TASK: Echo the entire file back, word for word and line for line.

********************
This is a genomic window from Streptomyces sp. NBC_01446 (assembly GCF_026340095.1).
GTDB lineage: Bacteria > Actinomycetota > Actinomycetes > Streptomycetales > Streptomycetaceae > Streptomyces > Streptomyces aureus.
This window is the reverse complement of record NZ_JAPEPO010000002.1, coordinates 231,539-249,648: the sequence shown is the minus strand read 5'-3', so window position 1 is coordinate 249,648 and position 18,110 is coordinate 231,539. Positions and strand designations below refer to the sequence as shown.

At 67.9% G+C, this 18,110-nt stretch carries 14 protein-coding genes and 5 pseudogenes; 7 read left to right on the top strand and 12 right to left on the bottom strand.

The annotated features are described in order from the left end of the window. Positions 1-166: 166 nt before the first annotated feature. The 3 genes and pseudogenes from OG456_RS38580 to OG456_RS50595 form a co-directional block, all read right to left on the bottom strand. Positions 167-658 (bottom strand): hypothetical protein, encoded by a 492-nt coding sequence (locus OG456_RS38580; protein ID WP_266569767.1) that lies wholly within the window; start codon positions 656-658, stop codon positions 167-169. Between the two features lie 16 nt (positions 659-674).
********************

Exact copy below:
This is a genomic window from Streptomyces sp. NBC_01446 (assembly GCF_026340095.1).
GTDB lineage: Bacteria > Actinomycetota > Actinomycetes > Streptomycetales > Streptomycetaceae > Streptomyces > Streptomyces aureus.
This window is the reverse complement of record NZ_JAPEPO010000002.1, coordinates 231,539-249,648: the sequence shown is the minus strand read 5'-3', so window position 1 is coordinate 249,648 and position 18,110 is coordinate 231,539. Positions and strand designations below refer to the sequence as shown.

At 67.9% G+C, this 18,110-nt stretch carries 14 protein-coding genes and 5 pseudogenes; 7 read left to right on the top strand and 12 right to left on the bottom strand.

The annotated features are described in order from the left end of the window. Positions 1-166: 166 nt before the first annotated feature. The 3 genes and pseudogenes from OG456_RS38580 to OG456_RS50595 form a co-directional block, all read right to left on the bottom strand. Positions 167-658 (bottom strand): hypothetical protein, encoded by a 492-nt coding sequence (locus OG456_RS38580; protein ID WP_266569767.1) that lies wholly within the window; start codon positions 656-658, stop codon positions 167-169. Between the two features lie 16 nt (positions 659-674).